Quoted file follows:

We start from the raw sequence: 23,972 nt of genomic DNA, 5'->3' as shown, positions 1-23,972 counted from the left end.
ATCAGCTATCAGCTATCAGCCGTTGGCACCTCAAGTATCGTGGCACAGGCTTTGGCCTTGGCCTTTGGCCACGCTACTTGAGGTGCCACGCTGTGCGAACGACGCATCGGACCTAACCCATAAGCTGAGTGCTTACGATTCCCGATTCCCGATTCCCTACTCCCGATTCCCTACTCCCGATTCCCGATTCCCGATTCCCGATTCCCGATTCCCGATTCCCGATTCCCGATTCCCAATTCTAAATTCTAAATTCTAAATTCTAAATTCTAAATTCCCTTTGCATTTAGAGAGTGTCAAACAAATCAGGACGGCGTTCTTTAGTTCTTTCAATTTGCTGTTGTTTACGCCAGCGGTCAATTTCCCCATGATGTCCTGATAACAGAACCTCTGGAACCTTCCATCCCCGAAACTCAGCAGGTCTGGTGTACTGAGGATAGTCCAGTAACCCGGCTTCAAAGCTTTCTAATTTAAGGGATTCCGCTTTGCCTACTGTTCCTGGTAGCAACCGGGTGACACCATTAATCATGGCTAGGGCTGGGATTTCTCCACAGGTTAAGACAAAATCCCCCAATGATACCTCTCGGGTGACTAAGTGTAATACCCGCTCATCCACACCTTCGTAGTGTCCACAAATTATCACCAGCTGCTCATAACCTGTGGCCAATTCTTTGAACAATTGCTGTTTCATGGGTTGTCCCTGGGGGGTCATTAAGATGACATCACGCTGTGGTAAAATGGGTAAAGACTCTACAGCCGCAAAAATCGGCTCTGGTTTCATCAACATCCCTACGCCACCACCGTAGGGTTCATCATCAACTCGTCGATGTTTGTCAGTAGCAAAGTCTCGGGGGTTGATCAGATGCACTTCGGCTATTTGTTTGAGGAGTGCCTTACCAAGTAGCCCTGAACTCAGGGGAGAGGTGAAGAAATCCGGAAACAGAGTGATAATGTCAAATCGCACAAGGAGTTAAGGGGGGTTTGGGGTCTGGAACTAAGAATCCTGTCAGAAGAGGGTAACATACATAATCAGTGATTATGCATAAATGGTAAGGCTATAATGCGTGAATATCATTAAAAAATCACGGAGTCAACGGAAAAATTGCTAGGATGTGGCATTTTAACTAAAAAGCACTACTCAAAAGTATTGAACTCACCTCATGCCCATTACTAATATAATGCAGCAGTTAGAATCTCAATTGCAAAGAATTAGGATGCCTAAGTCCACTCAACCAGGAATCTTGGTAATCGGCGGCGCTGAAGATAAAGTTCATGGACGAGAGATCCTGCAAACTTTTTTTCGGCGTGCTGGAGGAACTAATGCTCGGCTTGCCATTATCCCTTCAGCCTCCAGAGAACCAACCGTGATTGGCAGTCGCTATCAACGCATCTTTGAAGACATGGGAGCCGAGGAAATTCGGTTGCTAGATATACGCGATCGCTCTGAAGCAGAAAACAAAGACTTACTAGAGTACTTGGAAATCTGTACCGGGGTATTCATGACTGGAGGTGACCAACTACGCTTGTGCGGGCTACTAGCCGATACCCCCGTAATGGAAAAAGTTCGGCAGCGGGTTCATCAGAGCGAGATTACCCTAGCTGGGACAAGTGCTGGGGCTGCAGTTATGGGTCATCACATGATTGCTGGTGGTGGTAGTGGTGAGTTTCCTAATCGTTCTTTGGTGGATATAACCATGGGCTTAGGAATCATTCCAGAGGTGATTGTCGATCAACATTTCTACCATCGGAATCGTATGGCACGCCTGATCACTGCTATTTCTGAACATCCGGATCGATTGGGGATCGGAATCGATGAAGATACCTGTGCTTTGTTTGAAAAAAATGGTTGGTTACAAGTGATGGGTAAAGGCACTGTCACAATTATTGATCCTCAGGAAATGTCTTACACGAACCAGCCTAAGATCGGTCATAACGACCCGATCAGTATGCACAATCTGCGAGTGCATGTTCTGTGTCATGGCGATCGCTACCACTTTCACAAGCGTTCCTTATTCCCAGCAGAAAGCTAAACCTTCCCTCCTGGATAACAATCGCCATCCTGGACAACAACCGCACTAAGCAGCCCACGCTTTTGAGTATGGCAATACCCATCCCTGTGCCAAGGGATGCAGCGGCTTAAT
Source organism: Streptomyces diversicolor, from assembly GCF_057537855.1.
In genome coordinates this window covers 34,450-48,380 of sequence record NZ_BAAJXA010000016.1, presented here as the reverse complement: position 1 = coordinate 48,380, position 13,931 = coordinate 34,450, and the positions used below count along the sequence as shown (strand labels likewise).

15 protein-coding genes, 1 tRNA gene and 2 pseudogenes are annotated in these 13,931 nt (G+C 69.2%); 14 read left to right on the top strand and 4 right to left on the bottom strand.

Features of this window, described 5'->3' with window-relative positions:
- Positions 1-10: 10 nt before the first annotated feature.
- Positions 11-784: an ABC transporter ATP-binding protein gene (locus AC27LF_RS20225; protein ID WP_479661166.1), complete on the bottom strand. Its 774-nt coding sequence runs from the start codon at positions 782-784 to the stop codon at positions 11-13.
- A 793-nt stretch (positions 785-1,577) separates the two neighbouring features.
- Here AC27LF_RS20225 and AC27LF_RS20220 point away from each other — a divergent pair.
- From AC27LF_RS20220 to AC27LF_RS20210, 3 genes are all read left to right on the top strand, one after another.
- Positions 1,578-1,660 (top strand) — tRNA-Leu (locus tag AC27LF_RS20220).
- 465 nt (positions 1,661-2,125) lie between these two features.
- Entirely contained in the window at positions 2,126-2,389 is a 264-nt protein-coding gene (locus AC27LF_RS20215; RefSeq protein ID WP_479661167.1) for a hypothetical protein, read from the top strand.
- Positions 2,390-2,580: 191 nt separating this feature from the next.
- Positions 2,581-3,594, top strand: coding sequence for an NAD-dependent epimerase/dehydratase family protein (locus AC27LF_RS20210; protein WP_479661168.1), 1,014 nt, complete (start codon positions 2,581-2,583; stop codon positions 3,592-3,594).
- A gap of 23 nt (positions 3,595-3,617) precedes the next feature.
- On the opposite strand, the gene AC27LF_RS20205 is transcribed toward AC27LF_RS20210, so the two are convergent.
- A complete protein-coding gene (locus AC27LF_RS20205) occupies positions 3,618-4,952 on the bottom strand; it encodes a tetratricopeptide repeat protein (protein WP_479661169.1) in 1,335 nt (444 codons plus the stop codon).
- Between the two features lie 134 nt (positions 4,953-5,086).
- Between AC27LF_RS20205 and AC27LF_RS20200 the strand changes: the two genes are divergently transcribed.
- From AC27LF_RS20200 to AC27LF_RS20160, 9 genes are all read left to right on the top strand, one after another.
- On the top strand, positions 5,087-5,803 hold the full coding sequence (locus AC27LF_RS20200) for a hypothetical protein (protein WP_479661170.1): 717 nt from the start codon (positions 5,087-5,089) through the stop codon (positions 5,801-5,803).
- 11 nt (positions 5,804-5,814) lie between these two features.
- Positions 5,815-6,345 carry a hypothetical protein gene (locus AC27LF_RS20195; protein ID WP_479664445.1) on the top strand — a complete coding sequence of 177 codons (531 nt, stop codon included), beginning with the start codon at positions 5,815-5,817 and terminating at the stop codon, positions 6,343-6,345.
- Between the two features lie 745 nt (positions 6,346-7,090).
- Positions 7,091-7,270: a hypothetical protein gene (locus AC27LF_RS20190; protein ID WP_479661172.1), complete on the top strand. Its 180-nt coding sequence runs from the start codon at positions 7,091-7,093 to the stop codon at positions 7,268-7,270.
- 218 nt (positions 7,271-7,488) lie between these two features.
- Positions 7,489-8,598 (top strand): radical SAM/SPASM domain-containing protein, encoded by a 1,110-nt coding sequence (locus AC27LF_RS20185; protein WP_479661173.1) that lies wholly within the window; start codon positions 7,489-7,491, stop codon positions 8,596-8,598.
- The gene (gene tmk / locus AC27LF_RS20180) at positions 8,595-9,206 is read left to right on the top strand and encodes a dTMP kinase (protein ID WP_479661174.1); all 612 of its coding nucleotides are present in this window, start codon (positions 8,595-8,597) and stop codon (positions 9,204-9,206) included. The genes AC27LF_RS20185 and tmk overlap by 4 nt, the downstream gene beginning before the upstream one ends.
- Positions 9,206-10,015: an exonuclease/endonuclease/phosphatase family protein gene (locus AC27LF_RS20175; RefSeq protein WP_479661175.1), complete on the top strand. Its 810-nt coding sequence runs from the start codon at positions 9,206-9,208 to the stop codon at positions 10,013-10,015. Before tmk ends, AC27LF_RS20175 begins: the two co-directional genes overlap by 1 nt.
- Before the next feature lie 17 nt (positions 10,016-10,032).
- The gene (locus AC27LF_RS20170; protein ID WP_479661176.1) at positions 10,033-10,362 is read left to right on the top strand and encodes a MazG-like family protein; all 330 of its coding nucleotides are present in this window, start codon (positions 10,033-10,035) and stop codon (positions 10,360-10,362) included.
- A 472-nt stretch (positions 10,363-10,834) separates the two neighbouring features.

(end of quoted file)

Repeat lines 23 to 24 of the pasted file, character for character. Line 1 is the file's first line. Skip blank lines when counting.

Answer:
- On the top strand, positions 5,087-5,803 hold the full coding sequence (locus AC27LF_RS20200) for a hypothetical protein (protein WP_479661170.1): 717 nt from the start codon (positions 5,087-5,089) through the stop codon (positions 5,801-5,803).
- 11 nt (positions 5,804-5,814) lie between these two features.